Windows 11 has an improved touch experience, and Microsoft's efforts to build ARM-based tablet devices could help the firm's fortunes in the mobility arena. Problem is, people expect native app experiences on their tablet devices, and faced with the might of Google Play and the iOS App Store, Windows 11's Microsoft Store is like an old sock that's fallen down the back of your dresser. Forgotten, and a bit smelly.

With Windows Phone superstar Rudy Huhn managing the store from the front, and a greater emphasis on improving the Windows experience in general spearheaded by Panos Panay, I believe the Microsoft Store has a better chance than ever at meeting its neglected potential. What do you think? Hit the comments, let's talk.

Jez Corden is a Senior Editor for Windows Central, focusing primarily on all things Xbox and gaming. Jez is known for breaking exclusive news and analysis as relates to the Microsoft ecosystem while being powered by caffeine. Follow on Twitter @JezCorden and listen to his Xbox Two podcast, all about, you guessed it, Xbox!

10 Comments
  • Feedback Hub Link ?
    I need to upvote this
  • There are other better ways to do that:
    1) apps below some baseline shouldn't be allowed in the Store
    2) quality apps should appear higher in the search The second problem is actually the essential one - junk apps will quickly get on the bottom in every reasonable store as long as:
    1) there is enough traction
    2) false data by those apps like false downloads and false ratings are being detected and punished This is where Microsoft falls by far and isn't particularly interested in that. Speaking of your solution it is not even feasible in the new Windows 11 Store - as the Win32 apps can independently update themselves any junk is possible and cannot be verified in any reasonable way.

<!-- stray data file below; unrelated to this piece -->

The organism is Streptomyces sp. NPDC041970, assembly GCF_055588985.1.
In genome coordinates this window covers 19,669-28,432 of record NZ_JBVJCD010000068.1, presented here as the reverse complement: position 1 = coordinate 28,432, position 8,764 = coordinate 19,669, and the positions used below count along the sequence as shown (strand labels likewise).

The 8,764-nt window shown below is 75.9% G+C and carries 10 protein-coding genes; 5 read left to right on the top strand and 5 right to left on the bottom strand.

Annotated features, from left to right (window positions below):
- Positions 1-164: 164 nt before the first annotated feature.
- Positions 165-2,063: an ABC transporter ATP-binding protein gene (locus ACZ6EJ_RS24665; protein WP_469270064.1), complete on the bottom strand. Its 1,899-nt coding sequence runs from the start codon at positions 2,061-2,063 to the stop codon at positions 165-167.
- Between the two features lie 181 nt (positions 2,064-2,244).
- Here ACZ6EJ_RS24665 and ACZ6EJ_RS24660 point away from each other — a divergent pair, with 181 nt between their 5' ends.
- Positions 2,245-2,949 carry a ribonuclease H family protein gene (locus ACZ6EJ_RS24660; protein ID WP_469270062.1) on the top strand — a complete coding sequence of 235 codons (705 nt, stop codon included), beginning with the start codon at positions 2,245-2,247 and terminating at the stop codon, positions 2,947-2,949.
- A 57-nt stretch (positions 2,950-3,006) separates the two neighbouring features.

• Adding the ability to filter or sort by attributes like feedback rating (or new/no feedback status) or download count would be more useful than trying to apply some arbitrary and capricious "minimum quality threshold" baseline. Publishers of "poor quality" apps should get the message when no-one downloads their app or generates any revenue for them.
  • @labsii re: last point - You need a dedicated QA team for that.
  • Microsoft needs to invest more resources into the store and rehire the QA team. It's only way the store will ever get better.
  • Allowing any developer to submit unpacked Win32 apps and updating itself, to me, is one of the worst things Microsoft could ever done to the Store. If it already lack curation quality, it will be even worse now that the store can no longer guarantee that an app you download yesterday won't update itself to include a malware or something like that. Giving a verification badge to an app won't guarantee that the developer will keep meeting the criteria in the future, and Microsoft would need to constantly check if an app keeps attending the store requirements, so why not keep doing this step before the app can warm the consumer? Besides, containered apps are easier to install, easier to uninstall, can't affect deep parts of the system and the Store updates them in the background, so allowing the Store to have apps that don't attend this criterias is a complete downgrade to the experience, to me, and makes the Store no different than downloading the app through a Google search.
  • Very good idea, Jez.
  • They should have a badge for the publisher not the app itself....ex - Adobe photoshop by Adobe inc (insert tick mark).
    Same for google/fb/twitter and everyone else.....small developers/companies can also become verified publishers
  • This is quite interesting, though it will not actually solve the major issue with Microsoft Store filled with lot of bad apps. At least it's something to give users some way to identify legitimate publishers and their apps, even for 3rd-party clients that make high-quality Windows apps. Still its best if Microsoft tackle this bad apps in their Microsoft Store. Like there are just so many just spam, fake and simply misleading apps that it should not be in any store at all.
  • Great idea. Here's few more things ms could do:
    1. Integrate monetization with Bing ads
    2. Improve search and ranking. Integrate Bing search. Down rank apps that are not maintained.
    3. Stop hiding download numbers.
    4. Stop hiding ratings and reviews from other regions.